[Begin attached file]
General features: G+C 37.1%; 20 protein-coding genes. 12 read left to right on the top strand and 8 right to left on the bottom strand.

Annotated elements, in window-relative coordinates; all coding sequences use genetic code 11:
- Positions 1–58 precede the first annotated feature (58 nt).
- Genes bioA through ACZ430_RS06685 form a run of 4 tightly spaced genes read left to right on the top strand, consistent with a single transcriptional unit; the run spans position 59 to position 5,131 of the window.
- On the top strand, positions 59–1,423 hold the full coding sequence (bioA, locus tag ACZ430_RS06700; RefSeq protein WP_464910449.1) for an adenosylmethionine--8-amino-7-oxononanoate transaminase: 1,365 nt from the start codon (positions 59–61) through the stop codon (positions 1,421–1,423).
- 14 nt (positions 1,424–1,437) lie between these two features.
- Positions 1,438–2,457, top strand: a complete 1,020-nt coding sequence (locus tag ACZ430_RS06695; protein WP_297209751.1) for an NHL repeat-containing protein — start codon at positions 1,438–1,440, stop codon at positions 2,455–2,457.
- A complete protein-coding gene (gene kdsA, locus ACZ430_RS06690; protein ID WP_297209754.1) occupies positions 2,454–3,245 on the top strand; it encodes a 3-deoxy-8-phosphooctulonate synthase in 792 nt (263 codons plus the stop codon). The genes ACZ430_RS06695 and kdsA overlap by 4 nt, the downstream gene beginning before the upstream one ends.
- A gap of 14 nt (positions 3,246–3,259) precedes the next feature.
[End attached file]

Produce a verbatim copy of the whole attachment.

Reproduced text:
General features: G+C 37.1%; 20 protein-coding genes. 12 read left to right on the top strand and 8 right to left on the bottom strand.

Annotated elements, in window-relative coordinates; all coding sequences use genetic code 11:
- Positions 1–58 precede the first annotated feature (58 nt).
- Genes bioA through ACZ430_RS06685 form a run of 4 tightly spaced genes read left to right on the top strand, consistent with a single transcriptional unit; the run spans position 59 to position 5,131 of the window.
- On the top strand, positions 59–1,423 hold the full coding sequence (bioA, locus tag ACZ430_RS06700; RefSeq protein WP_464910449.1) for an adenosylmethionine--8-amino-7-oxononanoate transaminase: 1,365 nt from the start codon (positions 59–61) through the stop codon (positions 1,421–1,423).
- 14 nt (positions 1,424–1,437) lie between these two features.
- Positions 1,438–2,457, top strand: a complete 1,020-nt coding sequence (locus tag ACZ430_RS06695; protein WP_297209751.1) for an NHL repeat-containing protein — start codon at positions 1,438–1,440, stop codon at positions 2,455–2,457.
- A complete protein-coding gene (gene kdsA, locus ACZ430_RS06690; protein ID WP_297209754.1) occupies positions 2,454–3,245 on the top strand; it encodes a 3-deoxy-8-phosphooctulonate synthase in 792 nt (263 codons plus the stop codon). The genes ACZ430_RS06695 and kdsA overlap by 4 nt, the downstream gene beginning before the upstream one ends.
- A gap of 14 nt (positions 3,246–3,259) precedes the next feature.